The “Per Se” Violations
Section 1 of the Sherman Act (15 U.S.C. § 1) prohibits any agreement among competitors that unreasonably restrains competition. The Supreme Court uses two types of analyses to determine the lawfulness of activities under the Sherman Act: per se and Rule of Reason. Per se agreements are so likely to harm competition and to have no significant pro-competitive effect that they are presumed to be illegal without consideration of any evidence that the agreement might have a legitimate business purpose. As noted in the joint statement’s warning, types of agreements held per se illegal include agreements among competitors to fix prices or output, rig bids, or share or divide markets by allocating customers, suppliers, or territories.
Per se agreements are the most likely to result in substantial antitrust penalties. To avoid per se violations, businesses should adhere to the following basic guidelines:
Do not agree on, and avoid even discussing, commercially sensitive topics with competitors, such as prices, pricing procedures, costs, customer lists, discounts, profits, credit terms, or production levels.
Do not agree with any competitors to refuse to sell to certain customers, serve only some areas, or buy from only certain suppliers.
Note that an “agreement” is the essence of a Section 1 violation. But an agreement does not have to be written or specifically stated. It can also be oral or inferred from conduct, surrounding circumstances, and documents such as notes, minutes, and memoranda.
Do not notify other companies prior to reducing prices, establish or agree on uniform price increases or discounts, or agree to maintain floor prices.
For all contracts that require competitive bidding, limit the number of people in your firm who are familiar with the bid terms. The fewer people in your firm who know the bid terms, the less likely sensitive information will be disclosed to a competitor.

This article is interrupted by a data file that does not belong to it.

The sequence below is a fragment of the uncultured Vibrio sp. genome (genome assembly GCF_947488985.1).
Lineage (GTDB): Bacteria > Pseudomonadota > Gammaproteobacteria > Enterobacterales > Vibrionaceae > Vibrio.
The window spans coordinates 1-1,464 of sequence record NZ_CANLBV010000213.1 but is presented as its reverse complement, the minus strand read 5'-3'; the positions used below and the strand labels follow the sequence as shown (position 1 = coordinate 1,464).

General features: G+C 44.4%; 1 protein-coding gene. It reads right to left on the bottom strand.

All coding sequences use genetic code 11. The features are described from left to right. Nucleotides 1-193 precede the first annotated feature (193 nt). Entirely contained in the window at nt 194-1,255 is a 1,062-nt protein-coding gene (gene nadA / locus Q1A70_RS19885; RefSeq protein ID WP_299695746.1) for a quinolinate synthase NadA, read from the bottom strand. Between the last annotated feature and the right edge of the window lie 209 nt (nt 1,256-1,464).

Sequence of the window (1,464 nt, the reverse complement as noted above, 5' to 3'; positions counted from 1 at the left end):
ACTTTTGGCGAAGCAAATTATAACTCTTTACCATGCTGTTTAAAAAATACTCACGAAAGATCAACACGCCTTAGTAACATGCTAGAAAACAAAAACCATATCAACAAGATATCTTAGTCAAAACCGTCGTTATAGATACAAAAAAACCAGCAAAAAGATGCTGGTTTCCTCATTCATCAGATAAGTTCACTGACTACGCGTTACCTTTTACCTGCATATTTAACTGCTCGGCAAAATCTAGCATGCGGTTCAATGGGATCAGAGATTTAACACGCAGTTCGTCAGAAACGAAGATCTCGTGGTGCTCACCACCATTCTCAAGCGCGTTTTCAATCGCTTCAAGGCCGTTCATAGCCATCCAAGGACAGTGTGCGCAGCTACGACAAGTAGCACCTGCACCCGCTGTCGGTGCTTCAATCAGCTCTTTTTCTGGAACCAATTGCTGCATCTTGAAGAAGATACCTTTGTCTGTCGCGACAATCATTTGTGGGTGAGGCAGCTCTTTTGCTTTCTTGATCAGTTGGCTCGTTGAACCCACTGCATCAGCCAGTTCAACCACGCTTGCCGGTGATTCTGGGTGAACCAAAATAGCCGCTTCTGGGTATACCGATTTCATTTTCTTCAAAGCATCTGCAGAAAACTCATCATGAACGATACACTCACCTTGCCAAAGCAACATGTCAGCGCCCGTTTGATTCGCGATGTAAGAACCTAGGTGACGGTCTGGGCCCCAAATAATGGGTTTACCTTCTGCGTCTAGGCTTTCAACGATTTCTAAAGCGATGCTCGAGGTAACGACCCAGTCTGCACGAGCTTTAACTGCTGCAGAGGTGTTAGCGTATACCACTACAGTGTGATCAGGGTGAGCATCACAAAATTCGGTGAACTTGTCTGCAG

The Rule of Reason: Joint Ventures and Information Exchanges
All other agreements under Section 1 of the Sherman Act are evaluated under the Rule of Reason, which involves a factual inquiry into an agreement’s overall competitive effect. Examples of agreements that are typically evaluated under the Rule of Reason analysis include joint ventures and information exchanges.
Joint Ventures are one of the most perplexing areas of antitrust law. Federal antitrust agencies have acknowledged that joint ventures are often pro-competitive, allowing companies to combine their expertise to make better use of their assets. Indeed, the joint statement acknowledges there could be an immediate need for pro-competitive cooperatives to address specific COVID-19 issues. On the other hand, joint ventures can create the opportunity for collusion, enhance market power, or eliminate potential competition in the marketplace. Below are a few tips for keeping joint ventures lawful:
Carefully evaluate the potential anti-competitive harms of the agreement. Does it reduce the parties’ ability or incentive to compete independently, create barriers for other competitors to compete, or increase the parties’ ability to raise prices or reduce production, service quality, or technical innovation?
Be prepared to provide a business justification for any joint venture. Does the agreement allow the parties to serve more customers, bring services to customers faster or cheaper, or combine assets or use them more efficiently?
Avoid oral or informal joint ventures. Consider using letters of intent to define the scope of the joint venture, as well as each party’s specific responsibilities.
Consider the term of the proposed joint venture. The shorter the duration, the more likely the parties will compete against each other in the future.